The Three Little PiGs or The Three Little Pixies?

This is the first published version of what was to become The Three Little PiGs.
Source: English Forests and Forest Trees: Historical, Legendary, and Descriptive (London: Ingram, Cooke, and Company, 1853), pp. 189-90.

THE FOX AND THE PIXIES Dartmoor, England.

There was once a fox, who, prowling by night in search of prey, came unexpectedly on a colony of pixies. Each pixy had a separate house. The first he came to was a wooden house.

“Let me in, let me in,” said the fox.

“I won’t,” was the pixy’s answer; “and the door is fastened.”

Upon this the fox climbed to the top of the house; and having pawed it down, made a meal of the unfortunate pixy.

The next was a “stonen” house.

“Let me in,” said the fox.

“The door is fastened,” answered the pixy.

Again was the house pulled down, and its inmate eaten.

The third was an iron house. The fox again craved admittance, and was again refused.

“But I bring you good news,” said the fox.

“No, no,” replied the pixy; “I know what you want; you shall not come in here tonight.”

That house the fox in vain attempted to destroy. It was too strong for him, and he went away in despair. But he returned the next night, and exerted all his fox-like qualities in the hope of deceiving the pixy. For some time he tried in vain ; until at last he mentioned a tempting field of turnips in the neighborhood, to which he offered to conduct his intended victim. They agreed to meet the next morning at four o’clock.

But the pixy outwitted the fox; for he found his way to the field, and returned laden with his turnips long before the fox was astir. The fox was greatly vexed, and was long unable to devise another scheme, until he bethought himself of a great fair about to be held a short way off, and proposed to the pixy that they should set off for it at three in the morning.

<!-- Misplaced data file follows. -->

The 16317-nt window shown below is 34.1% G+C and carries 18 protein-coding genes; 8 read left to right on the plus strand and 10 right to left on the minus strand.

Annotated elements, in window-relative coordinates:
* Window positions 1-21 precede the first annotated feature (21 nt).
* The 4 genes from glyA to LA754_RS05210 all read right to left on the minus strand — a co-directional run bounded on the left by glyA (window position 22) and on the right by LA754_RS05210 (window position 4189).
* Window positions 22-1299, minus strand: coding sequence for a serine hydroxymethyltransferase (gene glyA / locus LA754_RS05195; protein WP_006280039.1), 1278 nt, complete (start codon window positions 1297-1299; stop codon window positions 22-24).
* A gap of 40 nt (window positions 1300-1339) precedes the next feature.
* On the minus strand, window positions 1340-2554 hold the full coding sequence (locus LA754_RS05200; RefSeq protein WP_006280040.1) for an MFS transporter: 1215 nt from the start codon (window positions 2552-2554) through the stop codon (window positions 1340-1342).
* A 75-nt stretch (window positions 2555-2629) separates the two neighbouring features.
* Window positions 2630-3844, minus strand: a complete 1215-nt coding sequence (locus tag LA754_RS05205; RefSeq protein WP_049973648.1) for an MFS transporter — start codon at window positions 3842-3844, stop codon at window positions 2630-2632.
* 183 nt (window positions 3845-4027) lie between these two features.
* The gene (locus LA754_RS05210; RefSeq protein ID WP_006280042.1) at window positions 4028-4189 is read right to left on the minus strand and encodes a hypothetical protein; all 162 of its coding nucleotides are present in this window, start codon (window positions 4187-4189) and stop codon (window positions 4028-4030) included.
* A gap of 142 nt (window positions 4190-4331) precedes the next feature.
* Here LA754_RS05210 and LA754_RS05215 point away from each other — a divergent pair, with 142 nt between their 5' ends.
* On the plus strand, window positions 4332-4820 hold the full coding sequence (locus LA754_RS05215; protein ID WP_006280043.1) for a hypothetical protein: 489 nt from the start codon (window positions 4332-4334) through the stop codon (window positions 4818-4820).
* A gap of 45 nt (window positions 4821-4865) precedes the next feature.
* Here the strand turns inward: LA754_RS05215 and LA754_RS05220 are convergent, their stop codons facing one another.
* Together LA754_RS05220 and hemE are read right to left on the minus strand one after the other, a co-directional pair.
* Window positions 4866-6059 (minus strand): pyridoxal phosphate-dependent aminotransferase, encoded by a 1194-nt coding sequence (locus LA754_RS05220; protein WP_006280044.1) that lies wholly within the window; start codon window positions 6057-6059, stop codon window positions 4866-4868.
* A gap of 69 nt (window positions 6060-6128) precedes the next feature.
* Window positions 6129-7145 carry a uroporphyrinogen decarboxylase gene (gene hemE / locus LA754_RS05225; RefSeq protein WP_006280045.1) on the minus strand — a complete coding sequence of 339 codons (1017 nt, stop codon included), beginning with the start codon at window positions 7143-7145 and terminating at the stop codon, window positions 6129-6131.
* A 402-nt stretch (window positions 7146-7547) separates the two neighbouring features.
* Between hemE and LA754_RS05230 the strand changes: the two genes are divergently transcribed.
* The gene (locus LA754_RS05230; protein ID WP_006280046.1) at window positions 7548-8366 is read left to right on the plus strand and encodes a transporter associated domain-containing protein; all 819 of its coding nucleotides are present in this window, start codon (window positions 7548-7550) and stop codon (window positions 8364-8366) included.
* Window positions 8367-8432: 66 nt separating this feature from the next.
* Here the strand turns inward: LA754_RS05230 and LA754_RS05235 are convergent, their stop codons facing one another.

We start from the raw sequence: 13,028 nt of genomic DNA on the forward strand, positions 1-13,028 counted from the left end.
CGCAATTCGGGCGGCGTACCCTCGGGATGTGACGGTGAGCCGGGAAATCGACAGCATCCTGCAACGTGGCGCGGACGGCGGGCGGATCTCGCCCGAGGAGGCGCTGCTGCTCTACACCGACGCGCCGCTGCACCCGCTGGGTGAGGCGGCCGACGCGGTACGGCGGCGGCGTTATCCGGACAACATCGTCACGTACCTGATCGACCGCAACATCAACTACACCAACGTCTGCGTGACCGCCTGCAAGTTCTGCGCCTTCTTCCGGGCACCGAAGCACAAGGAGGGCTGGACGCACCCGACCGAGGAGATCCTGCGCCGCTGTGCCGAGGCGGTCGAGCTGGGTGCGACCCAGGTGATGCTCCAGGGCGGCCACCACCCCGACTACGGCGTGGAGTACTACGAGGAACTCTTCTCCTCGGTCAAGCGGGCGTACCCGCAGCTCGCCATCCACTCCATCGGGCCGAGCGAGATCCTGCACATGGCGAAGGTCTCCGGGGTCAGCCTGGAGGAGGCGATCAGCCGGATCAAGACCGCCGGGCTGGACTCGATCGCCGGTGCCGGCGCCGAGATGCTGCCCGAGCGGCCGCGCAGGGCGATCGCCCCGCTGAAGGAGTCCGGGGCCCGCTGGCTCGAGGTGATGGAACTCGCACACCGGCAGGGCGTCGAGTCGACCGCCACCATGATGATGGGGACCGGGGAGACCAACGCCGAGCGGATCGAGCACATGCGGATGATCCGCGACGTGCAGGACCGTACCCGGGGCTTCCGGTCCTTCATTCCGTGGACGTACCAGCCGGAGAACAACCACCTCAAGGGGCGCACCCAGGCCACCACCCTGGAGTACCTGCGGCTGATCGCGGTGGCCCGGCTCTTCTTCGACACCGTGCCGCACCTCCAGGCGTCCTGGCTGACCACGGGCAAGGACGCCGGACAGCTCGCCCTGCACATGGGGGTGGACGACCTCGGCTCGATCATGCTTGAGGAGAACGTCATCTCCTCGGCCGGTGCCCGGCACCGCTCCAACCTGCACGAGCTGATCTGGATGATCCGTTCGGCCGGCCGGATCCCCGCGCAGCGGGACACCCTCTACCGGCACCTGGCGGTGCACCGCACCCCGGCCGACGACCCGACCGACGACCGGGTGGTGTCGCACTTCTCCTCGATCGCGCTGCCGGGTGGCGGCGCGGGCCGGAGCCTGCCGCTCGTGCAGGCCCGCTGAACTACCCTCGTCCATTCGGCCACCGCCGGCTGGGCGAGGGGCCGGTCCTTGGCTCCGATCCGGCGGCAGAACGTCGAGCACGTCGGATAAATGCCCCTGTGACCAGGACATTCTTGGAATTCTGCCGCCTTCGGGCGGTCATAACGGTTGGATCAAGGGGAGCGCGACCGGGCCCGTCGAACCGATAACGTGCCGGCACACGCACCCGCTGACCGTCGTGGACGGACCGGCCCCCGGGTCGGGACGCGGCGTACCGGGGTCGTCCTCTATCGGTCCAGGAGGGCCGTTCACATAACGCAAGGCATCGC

The pixy agreed. But the fox was again outwitted; for he was only up in time to meet the pixy returning home with his fairings: a clock, a crock, and a frying pan. The pixy, who saw the fox coming, got into the crock and rolled himself down the hill ; and the fox, unable to find him, abandoned the scent and went his way. The fox returned the next morning; and finding the door open went in, when he caught the pixy in bed, put him into a box, and locked him in.

“Let me out,” said the pixy, ” and I will tell you a wonderful secret.”

The fox was after a time persuaded to lift the cover; and the pixy, coming out, threw such a charm upon him that he was compelled to enter the box in his turn; and there at last he died.

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Source: English Forests and Forest Trees: Historical, Legendary, and Descriptive (London: Ingram, Cooke, and Company, 1853),
pp. 189-90.
The anonymous author of this account does not give it a title.
Katherine M. Briggs includes a version of this story in her A Dictionary of British Folk-Tales in the English Language, part A,
vol. 2 (London: Routledge and Kegan Paul, 1970), pp. 528-30.